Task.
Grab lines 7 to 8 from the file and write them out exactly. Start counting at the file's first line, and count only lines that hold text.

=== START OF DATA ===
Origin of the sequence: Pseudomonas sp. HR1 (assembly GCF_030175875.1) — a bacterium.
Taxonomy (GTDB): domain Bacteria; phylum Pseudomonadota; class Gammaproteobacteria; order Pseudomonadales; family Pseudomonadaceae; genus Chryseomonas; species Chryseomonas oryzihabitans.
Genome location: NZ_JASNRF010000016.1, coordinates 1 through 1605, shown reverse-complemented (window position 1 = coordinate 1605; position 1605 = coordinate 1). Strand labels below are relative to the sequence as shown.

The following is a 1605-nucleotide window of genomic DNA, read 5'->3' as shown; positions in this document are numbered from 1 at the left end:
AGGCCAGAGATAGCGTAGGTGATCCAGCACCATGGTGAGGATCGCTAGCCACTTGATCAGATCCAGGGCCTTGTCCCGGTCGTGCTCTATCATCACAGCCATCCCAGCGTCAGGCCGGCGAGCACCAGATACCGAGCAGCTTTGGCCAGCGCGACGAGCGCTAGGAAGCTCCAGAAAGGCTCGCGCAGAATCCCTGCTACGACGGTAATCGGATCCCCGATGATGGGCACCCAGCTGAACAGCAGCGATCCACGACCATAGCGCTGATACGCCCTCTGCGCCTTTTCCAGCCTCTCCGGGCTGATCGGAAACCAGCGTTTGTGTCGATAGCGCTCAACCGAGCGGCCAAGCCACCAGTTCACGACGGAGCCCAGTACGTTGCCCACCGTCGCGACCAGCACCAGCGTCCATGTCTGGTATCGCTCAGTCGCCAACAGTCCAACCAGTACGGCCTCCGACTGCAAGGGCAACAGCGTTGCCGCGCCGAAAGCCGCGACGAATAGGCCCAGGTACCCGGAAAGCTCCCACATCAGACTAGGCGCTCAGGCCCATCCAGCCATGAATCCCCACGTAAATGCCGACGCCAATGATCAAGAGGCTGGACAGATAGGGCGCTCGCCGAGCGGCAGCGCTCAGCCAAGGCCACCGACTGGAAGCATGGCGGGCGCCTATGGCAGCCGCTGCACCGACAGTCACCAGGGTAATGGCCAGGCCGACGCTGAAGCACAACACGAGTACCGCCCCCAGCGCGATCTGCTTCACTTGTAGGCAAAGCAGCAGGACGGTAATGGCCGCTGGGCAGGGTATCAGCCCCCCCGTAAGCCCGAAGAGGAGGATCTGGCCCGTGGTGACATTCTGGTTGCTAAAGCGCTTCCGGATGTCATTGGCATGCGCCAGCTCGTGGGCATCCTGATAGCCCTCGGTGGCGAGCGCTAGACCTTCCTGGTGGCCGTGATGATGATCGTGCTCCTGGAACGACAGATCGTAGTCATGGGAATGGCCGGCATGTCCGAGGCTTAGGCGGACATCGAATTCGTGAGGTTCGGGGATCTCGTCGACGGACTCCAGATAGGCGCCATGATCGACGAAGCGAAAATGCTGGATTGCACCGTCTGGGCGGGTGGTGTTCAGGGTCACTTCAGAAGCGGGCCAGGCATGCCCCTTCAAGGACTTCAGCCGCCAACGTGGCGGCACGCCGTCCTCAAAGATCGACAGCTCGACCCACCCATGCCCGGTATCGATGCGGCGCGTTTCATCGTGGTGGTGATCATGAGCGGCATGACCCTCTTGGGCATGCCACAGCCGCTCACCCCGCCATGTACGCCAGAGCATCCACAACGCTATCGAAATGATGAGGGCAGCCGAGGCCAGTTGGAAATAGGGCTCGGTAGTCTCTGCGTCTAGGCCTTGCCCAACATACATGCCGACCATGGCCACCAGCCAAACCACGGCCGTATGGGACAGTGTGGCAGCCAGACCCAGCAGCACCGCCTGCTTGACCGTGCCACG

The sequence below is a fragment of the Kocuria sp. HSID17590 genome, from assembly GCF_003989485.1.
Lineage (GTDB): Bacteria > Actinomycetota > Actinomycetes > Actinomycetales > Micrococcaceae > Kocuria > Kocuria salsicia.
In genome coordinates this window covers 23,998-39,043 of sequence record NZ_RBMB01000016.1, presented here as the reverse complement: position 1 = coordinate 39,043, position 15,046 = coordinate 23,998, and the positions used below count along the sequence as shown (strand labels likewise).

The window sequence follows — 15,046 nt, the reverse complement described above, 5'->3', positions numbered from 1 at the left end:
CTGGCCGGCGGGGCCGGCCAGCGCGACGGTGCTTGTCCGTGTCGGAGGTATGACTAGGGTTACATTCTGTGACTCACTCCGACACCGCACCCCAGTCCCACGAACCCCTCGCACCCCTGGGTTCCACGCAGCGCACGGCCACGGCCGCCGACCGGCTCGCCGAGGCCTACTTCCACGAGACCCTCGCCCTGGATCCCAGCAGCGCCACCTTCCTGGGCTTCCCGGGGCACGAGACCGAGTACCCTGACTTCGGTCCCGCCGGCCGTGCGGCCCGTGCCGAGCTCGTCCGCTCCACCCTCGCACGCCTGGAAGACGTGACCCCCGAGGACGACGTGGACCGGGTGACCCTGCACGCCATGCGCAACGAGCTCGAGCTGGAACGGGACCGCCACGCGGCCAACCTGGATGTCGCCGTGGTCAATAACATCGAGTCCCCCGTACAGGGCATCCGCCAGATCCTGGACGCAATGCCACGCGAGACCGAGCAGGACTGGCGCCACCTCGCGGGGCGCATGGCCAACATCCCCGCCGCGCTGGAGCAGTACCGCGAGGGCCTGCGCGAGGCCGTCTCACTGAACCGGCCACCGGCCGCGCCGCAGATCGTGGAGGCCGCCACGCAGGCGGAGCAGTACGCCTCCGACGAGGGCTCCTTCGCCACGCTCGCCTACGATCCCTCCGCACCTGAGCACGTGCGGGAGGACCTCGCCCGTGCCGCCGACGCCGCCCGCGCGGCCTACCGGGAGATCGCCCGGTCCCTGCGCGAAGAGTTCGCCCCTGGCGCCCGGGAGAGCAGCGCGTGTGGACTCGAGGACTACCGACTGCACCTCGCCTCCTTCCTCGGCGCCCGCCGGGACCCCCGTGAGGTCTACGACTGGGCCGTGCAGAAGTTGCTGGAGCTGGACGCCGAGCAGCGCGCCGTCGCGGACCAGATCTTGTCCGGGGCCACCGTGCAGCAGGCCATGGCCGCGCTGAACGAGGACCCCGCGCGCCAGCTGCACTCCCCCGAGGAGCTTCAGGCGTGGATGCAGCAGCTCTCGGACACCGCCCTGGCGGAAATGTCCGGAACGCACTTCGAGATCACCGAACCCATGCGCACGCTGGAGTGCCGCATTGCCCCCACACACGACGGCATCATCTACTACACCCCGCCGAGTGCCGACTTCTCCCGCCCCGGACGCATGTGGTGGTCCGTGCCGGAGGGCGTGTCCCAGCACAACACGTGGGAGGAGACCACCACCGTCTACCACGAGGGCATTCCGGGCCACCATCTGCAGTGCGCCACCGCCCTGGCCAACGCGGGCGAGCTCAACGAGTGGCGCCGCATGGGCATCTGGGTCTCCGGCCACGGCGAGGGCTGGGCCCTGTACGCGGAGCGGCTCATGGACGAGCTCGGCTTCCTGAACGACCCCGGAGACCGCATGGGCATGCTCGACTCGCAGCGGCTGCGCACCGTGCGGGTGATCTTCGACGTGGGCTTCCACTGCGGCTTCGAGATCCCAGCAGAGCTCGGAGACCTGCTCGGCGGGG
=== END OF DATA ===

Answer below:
Lineage (GTDB): Bacteria > Actinomycetota > Actinomycetes > Actinomycetales > Micrococcaceae > Kocuria > Kocuria salsicia.
In genome coordinates this window covers 23,998-39,043 of sequence record NZ_RBMB01000016.1, presented here as the reverse complement: position 1 = coordinate 39,043, position 15,046 = coordinate 23,998, and the positions used below count along the sequence as shown (strand labels likewise).